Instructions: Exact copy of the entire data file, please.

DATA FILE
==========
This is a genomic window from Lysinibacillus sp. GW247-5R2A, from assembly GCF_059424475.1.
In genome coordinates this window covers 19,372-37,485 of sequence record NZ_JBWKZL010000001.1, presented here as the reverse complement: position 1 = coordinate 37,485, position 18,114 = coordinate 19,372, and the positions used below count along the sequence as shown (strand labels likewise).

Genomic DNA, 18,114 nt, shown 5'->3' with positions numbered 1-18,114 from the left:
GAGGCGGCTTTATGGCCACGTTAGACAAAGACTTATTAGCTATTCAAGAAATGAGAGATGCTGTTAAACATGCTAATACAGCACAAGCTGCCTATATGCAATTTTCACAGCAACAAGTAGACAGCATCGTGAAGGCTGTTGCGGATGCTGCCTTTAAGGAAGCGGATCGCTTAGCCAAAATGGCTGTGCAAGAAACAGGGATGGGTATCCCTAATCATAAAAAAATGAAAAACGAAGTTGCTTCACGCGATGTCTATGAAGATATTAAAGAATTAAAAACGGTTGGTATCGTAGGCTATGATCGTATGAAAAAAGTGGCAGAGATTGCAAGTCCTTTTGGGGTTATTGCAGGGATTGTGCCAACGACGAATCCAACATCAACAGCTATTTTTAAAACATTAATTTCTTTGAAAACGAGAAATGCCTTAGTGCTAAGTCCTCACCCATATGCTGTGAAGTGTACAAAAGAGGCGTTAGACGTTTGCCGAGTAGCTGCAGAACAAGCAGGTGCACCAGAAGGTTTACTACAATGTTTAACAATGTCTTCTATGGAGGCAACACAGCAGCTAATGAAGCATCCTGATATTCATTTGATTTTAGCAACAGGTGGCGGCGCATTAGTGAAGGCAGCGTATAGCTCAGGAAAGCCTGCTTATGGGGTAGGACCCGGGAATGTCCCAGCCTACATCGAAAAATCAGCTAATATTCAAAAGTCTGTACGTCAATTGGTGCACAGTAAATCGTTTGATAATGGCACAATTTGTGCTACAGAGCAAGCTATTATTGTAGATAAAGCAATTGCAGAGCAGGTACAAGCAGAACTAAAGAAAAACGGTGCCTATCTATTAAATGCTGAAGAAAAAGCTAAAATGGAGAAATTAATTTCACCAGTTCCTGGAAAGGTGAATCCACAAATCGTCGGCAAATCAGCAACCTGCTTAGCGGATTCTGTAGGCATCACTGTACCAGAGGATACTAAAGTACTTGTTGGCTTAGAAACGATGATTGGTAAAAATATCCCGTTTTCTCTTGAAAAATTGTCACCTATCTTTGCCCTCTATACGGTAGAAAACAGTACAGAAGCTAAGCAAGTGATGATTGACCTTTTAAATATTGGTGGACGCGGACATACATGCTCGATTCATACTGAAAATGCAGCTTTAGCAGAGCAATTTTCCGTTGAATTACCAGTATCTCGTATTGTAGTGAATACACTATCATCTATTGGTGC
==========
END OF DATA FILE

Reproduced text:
This is a genomic window from Lysinibacillus sp. GW247-5R2A, from assembly GCF_059424475.1.
In genome coordinates this window covers 19,372-37,485 of sequence record NZ_JBWKZL010000001.1, presented here as the reverse complement: position 1 = coordinate 37,485, position 18,114 = coordinate 19,372, and the positions used below count along the sequence as shown (strand labels likewise).

Genomic DNA, 18,114 nt, shown 5'->3' with positions numbered 1-18,114 from the left:
GAGGCGGCTTTATGGCCACGTTAGACAAAGACTTATTAGCTATTCAAGAAATGAGAGATGCTGTTAAACATGCTAATACAGCACAAGCTGCCTATATGCAATTTTCACAGCAACAAGTAGACAGCATCGTGAAGGCTGTTGCGGATGCTGCCTTTAAGGAAGCGGATCGCTTAGCCAAAATGGCTGTGCAAGAAACAGGGATGGGTATCCCTAATCATAAAAAAATGAAAAACGAAGTTGCTTCACGCGATGTCTATGAAGATATTAAAGAATTAAAAACGGTTGGTATCGTAGGCTATGATCGTATGAAAAAAGTGGCAGAGATTGCAAGTCCTTTTGGGGTTATTGCAGGGATTGTGCCAACGACGAATCCAACATCAACAGCTATTTTTAAAACATTAATTTCTTTGAAAACGAGAAATGCCTTAGTGCTAAGTCCTCACCCATATGCTGTGAAGTGTACAAAAGAGGCGTTAGACGTTTGCCGAGTAGCTGCAGAACAAGCAGGTGCACCAGAAGGTTTACTACAATGTTTAACAATGTCTTCTATGGAGGCAACACAGCAGCTAATGAAGCATCCTGATATTCATTTGATTTTAGCAACAGGTGGCGGCGCATTAGTGAAGGCAGCGTATAGCTCAGGAAAGCCTGCTTATGGGGTAGGACCCGGGAATGTCCCAGCCTACATCGAAAAATCAGCTAATATTCAAAAGTCTGTACGTCAATTGGTGCACAGTAAATCGTTTGATAATGGCACAATTTGTGCTACAGAGCAAGCTATTATTGTAGATAAAGCAATTGCAGAGCAGGTACAAGCAGAACTAAAGAAAAACGGTGCCTATCTATTAAATGCTGAAGAAAAAGCTAAAATGGAGAAATTAATTTCACCAGTTCCTGGAAAGGTGAATCCACAAATCGTCGGCAAATCAGCAACCTGCTTAGCGGATTCTGTAGGCATCACTGTACCAGAGGATACTAAAGTACTTGTTGGCTTAGAAACGATGATTGGTAAAAATATCCCGTTTTCTCTTGAAAAATTGTCACCTATCTTTGCCCTCTATACGGTAGAAAACAGTACAGAAGCTAAGCAAGTGATGATTGACCTTTTAAATATTGGTGGACGCGGACATACATGCTCGATTCATACTGAAAATGCAGCTTTAGCAGAGCAATTTTCCGTTGAATTACCAGTATCTCGTATTGTAGTGAATACACTATCATCTATTGGTGC